I feel like we are shifting gears into more of a new normal as it relates to the world of work. COVID is now just another thing on the plate of HR to deal with, in addition to everything else. I know that there has been a significant amount of disruption in our jobs, but also in a number of people's day to day work experiences, and unfortunately, some people's jobs have been impacted.
Let's talk about recruiting. There's obviously going to be a number of people entering the marketplace right now looking for new jobs. I'd like to help our readers think about job seeking from an HR standpoint. How are we changing our recruiting processes? What are we doing? From a candidate standpoint, what are some things that you can do to help yourself be in a great position for an opportunity?
The interview process is changing drastically. Video interviews, limited interviewers, and physically distanced interviews are the norm. One of the challenges a candidate and employer will face is how to get a true sense of job fit without a fully immersive experience.
The other challenge a candidate will be facing is the drastically larger number of candidates in the job search. How you do set yourself apart? By being authentic, and ensuring your digital footprint will connect you to the right opportunity.
Pre-pandemic, in one organization, for a software development role, it would take a week to find maybe 10 or 15. In the first three days when they posted a developer position, over 40 applied.
What we're seeing in my organization is even even larger numbers. In the hundreds of applicants, we had to screen almost 500 applicants for an open position in Minneapolis, for instance. This is very different than about six months ago as it relates to number of applicants. So from a from a candidates perspective, there's a larger competitive landscape out there. A lot of people have been impacted.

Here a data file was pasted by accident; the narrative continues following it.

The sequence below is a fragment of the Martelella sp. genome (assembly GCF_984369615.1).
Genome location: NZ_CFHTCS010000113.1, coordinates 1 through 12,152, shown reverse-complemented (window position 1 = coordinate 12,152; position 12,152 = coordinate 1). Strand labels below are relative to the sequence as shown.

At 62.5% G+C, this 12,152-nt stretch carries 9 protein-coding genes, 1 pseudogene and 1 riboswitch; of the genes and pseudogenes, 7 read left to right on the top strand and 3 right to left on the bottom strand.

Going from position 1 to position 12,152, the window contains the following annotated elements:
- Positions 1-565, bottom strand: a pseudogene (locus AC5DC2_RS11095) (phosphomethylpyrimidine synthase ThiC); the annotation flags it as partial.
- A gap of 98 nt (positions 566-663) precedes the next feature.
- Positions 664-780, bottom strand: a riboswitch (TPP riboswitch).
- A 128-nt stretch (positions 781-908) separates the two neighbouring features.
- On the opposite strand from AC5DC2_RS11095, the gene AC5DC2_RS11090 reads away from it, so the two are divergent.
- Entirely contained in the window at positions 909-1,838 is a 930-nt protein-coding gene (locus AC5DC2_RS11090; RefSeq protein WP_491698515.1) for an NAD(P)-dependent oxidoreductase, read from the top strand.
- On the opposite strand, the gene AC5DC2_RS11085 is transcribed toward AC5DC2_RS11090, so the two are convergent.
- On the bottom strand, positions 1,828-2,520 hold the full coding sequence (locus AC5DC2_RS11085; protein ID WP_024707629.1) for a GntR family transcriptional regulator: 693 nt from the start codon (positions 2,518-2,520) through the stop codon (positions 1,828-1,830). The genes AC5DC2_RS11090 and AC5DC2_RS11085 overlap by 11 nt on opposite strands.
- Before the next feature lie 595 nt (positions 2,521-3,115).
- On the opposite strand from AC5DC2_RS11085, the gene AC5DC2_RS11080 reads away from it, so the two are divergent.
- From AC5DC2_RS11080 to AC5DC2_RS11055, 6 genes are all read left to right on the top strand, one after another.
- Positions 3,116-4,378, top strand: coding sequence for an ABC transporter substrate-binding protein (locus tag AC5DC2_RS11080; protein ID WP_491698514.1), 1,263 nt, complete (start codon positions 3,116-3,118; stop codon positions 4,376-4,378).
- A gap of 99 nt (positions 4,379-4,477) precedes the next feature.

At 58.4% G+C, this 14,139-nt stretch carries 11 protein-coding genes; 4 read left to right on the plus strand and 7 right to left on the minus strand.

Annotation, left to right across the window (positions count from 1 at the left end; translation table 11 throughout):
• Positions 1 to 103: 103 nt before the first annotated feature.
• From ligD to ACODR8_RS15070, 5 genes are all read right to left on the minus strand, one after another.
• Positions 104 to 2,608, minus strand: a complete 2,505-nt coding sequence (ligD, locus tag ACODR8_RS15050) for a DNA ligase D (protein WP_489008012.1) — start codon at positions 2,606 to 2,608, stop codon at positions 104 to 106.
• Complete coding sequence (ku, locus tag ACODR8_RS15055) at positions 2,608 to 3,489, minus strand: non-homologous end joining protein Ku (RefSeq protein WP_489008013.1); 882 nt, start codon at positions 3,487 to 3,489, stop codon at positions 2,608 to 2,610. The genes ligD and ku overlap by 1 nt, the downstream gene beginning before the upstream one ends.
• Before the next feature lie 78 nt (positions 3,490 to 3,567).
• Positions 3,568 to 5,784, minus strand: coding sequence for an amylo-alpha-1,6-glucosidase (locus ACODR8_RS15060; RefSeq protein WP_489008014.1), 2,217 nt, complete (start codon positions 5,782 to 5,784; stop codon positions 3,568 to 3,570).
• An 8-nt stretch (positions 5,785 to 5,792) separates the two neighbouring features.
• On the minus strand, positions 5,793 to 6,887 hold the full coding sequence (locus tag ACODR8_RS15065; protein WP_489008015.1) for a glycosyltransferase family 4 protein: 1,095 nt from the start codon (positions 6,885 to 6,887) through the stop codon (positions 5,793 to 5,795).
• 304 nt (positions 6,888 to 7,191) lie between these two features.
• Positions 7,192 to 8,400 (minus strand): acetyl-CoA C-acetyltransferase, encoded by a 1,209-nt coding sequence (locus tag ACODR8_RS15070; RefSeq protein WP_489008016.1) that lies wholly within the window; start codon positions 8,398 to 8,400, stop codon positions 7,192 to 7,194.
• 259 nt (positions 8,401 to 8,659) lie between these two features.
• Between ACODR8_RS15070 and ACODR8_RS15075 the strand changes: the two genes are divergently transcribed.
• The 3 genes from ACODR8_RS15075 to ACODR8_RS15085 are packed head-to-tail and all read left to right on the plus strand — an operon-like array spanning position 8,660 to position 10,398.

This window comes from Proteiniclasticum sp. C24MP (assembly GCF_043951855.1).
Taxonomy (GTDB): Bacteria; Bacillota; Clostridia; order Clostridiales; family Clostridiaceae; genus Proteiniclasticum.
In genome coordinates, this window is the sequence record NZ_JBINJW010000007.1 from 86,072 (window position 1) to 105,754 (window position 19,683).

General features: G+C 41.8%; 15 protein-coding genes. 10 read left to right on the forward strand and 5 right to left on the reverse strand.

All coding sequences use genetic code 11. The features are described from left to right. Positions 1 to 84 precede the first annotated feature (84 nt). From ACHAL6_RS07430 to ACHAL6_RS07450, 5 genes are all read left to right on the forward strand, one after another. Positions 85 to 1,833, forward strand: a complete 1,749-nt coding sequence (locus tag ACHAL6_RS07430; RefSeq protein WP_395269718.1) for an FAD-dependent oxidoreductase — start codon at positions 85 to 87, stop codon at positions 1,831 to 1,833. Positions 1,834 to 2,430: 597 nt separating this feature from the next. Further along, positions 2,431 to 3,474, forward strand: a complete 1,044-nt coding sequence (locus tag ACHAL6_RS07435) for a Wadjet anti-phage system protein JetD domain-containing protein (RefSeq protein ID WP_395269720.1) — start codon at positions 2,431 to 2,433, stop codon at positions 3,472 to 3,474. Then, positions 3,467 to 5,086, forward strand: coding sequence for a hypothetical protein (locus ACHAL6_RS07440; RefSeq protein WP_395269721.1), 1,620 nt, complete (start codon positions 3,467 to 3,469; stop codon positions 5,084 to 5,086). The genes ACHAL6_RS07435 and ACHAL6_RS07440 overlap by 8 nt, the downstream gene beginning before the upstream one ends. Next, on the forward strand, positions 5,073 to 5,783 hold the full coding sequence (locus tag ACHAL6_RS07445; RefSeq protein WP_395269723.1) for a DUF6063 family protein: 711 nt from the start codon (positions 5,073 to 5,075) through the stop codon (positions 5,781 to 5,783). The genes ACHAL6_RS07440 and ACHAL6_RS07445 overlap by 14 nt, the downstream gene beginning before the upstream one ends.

In order to screen candidates, many HR professionals are asking questions related to how candidates have handled COVID. Probing questions just about how their current or previous employers handled COVID, and if they agreed with it, if they didn't, what they liked what they didn't like, etc.
HR is learning as we go. We don't know what's going to work, and we are doing our best to make educated decisions related to recruiting and retention. The people that are the most creative and, and innovative and able to flex the processes quickly and be nimble as an employer. Employers who do this will win in the long term.
On the candidate side, innovation, flexibility and the ability to pivot will set you apart. I've had conversations with a number of people who were impacted at no fault of their own. Absolutely stellar candidates resume I would love to have had across my desk when we were in full blown hiring mode. People need to put themselves out there and start to make connections.
A local contact reached out to me wasn't asking anything of me just wanting to learn, wanting to learn what we're looking for, learn about the company, get the name out there. He had been laid off from a local manufacturer, and was looking for advice. Guess whose resume I have sitting on my desk for the next time an opportunity opens up. As a HR professional, I also share those great candidates with my network when I don't have an opportunity open at my company.
Just. Make. Connections.
I'm the Vice President - Human Resources for CPM Holdings, Inc. In this role, I oversees the aspects of Human Resources for 27 domestic and international locations in 11 countries. I've previously held progressive HR roles for Fortune 500 organizations.